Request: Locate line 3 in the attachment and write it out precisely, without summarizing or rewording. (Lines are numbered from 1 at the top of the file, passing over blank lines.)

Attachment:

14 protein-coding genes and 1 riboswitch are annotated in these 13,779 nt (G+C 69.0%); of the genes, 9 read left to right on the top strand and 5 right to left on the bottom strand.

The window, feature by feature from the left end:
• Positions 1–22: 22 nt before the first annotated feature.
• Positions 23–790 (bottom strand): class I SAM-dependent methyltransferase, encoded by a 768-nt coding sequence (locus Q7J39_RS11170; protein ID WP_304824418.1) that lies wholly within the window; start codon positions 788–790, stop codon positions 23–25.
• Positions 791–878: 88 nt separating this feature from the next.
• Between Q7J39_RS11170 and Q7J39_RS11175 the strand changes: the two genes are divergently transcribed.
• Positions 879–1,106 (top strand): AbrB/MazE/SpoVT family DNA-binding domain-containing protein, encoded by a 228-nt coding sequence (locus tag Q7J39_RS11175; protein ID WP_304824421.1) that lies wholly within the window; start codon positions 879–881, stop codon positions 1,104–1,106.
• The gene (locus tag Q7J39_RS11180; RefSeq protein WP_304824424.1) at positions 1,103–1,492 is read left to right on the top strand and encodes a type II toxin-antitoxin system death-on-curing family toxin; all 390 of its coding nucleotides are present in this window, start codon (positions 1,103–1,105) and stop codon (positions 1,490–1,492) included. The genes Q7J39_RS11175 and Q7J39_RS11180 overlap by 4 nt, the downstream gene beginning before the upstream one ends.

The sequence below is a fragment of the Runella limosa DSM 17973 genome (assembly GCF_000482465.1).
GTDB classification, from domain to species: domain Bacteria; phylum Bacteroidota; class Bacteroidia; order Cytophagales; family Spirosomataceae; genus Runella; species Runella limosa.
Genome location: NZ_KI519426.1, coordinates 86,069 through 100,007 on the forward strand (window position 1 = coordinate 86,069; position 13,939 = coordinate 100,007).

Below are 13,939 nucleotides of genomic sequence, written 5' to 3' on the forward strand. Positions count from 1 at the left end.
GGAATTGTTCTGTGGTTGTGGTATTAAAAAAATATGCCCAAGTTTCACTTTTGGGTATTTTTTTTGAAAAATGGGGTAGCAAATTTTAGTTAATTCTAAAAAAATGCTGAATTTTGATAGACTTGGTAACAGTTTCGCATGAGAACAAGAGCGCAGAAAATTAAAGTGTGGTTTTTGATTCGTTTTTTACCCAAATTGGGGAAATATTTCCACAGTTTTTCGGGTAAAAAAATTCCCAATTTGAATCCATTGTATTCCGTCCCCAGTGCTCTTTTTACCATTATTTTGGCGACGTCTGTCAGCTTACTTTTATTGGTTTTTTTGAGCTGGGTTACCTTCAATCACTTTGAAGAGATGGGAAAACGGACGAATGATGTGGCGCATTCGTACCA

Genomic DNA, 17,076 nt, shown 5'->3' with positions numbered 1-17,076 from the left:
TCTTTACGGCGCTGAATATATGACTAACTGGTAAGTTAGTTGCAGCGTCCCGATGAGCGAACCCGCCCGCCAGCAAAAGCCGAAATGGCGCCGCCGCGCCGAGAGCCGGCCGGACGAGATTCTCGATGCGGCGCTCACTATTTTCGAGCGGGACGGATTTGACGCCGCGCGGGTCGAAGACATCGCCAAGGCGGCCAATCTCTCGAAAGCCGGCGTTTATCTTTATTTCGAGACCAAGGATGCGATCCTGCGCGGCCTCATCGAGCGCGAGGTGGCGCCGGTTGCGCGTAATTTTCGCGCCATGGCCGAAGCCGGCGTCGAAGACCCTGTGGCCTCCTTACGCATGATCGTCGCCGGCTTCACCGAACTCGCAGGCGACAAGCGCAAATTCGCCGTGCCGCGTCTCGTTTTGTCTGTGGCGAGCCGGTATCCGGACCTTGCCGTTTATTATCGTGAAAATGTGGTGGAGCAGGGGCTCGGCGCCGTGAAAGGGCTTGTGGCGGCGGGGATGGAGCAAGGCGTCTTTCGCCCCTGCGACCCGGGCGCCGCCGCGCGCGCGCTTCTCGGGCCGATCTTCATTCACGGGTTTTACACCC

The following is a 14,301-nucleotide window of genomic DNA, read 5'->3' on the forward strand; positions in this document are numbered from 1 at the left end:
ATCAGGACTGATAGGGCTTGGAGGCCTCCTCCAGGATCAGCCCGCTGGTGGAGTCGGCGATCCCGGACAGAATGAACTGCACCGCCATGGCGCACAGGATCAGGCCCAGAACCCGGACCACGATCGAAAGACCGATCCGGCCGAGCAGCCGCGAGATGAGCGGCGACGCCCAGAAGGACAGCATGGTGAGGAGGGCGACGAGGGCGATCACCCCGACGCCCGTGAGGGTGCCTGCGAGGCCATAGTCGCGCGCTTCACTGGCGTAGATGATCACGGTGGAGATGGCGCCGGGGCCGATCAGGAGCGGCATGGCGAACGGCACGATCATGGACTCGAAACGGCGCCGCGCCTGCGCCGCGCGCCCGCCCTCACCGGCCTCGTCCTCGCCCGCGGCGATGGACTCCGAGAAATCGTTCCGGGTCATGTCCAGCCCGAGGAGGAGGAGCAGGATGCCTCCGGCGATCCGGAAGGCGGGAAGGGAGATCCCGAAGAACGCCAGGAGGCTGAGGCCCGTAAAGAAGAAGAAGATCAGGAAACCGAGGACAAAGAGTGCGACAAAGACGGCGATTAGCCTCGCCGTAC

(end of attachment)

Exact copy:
• Positions 1–22: 22 nt before the first annotated feature.